Temperature comfort for our furry friends varies as well. After all, they are furry and do require a bit more attention so they do not overheat. We have found that our fuzzy kids kinda like the temperature right around 70. Roxie, our slightly overweight retriever mix, doesn’t like the heat so much, but she does like laying down in between to bushes in our back yard no matter what the temperature is, but this one loves the colder temps like her mother.

Cooling pasta gravy….. don’t call it sauce.

When we get on our bikes amid the summer months, we know we are in for a warm ride and the likelihood of sweat coming into the fray is not unusual and to be expected. We know that as long as we are moving, we are good and we dread traffic or a red light. This is where the “lane splitting” and “filtering” advocates have their time on the soap box. If you are a big twin rider, I feel your pain. Being the owner of a Harley Davidson, heat is something we deal with every time we push that start button. We know this, we expect this and, oddly enough, welcome it. Those of you on smaller bikes and/or imports, you may not suffer the same discomfort we do, but you do have your own level of heat to deal with.

The indoor temperature of my carbon fiber bicycle

For the big twin rider, there are things we do, should do, can do to keep cool. Installing a set of Love Jugs will keep the motor cooler, not necessarily you however. Having a Camelback with ice cold water in it is a great way to maintain hydration on those hot days. Wearing your vented leather jacket is another way. There is this whole thermal thing with regard to sweat and air moving across it that lowers your temperature. It works, I do this and I have no complaints…..until I come to a stop. Which brings me to the last point in this segment. Routing. If you are doing a local ride, there’s not a lot you can do to avoid traffic or red lights. But on your longer rides, consult those maps, online or otherwise, and find that route that will move you around those choke points and keep you moving. Here in New Jersey, I can plot a route from my house to my brothers house 50 miles away and not stop at all. Of course it might take me 3 hours, but I won’t be stopping. Wearing a half helmet or low-profile (brain bucket) helmet might be cooler, but it won’t be much consolation should you hit the pavement. Plus, covering up will prevent sunburn and that alone can make life miserable on the bike. Covering the skin will keep the body cooler. This means if you’re going to get on the bike, leave the shorts, short sleeve shirt and flip-flops at home. Dress for riding, not the pool. That goes for your passenger too.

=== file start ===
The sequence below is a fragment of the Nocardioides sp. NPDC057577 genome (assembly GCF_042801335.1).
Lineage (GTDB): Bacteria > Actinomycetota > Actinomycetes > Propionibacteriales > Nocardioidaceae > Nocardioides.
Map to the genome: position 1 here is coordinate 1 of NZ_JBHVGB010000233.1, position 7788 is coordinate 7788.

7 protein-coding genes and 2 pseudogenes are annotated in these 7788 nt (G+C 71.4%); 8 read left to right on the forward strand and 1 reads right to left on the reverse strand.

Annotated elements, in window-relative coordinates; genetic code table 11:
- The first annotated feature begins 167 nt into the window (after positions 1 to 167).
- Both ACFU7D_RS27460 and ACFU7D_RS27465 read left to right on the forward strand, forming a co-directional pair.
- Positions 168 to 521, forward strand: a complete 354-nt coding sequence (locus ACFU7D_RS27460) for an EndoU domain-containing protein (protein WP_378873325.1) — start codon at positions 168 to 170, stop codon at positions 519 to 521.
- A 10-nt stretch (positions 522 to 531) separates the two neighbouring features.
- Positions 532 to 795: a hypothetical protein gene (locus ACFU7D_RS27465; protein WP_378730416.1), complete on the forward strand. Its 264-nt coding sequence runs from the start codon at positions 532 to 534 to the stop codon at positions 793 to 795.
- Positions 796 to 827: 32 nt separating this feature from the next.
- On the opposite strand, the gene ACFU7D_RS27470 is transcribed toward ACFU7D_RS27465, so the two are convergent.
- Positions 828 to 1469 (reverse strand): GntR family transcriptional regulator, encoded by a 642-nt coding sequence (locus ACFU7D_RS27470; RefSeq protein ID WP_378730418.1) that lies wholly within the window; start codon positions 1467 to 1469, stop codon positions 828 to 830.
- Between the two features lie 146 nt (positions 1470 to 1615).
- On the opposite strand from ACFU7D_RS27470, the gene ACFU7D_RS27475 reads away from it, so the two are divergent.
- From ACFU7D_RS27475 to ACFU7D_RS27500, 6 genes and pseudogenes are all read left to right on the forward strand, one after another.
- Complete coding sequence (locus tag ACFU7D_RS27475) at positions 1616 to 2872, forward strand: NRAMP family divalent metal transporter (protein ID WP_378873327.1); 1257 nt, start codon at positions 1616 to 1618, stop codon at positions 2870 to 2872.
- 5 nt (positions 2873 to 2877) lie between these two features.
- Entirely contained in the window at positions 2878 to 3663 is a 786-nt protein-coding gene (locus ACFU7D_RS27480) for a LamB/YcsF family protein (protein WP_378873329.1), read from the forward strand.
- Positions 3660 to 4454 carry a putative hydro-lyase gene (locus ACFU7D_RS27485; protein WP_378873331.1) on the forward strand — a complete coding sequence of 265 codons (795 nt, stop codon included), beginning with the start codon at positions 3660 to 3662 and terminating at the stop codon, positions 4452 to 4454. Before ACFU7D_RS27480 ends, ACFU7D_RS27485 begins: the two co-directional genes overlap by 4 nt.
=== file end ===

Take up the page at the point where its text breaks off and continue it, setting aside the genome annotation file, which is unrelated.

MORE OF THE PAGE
I’ll never berate someone for how they choose to dress when they ride, it’s none of my business. I’ll never make comments to anyone on their choice of bike to avoid the heat, it’s their bike, your bike, it’s none of my business. But there are ways to keep cool out there and you should make every effort to ensure you’re ride is temperature comfortable. So, don’t be lazy, take the steps to keep cool out there in the summer months. The number one thing you do need to do is freaking hydrate! Have water with you, be it bottles or a Camelback, whatever. Hydrate you dumbass!


Temperature comfort is as personal as underwear. Boxers, jockey’s, boxer briefs, thong and commando are usually accompanied by a “reason” for the choice. Each offer different levels of heat retention and in turn, raise or lower the comfort level. This is where the term “Hot as balls” comes into play. But let me tell you, lately here in New Jersey, it has been much hotter than that.

The temperature of……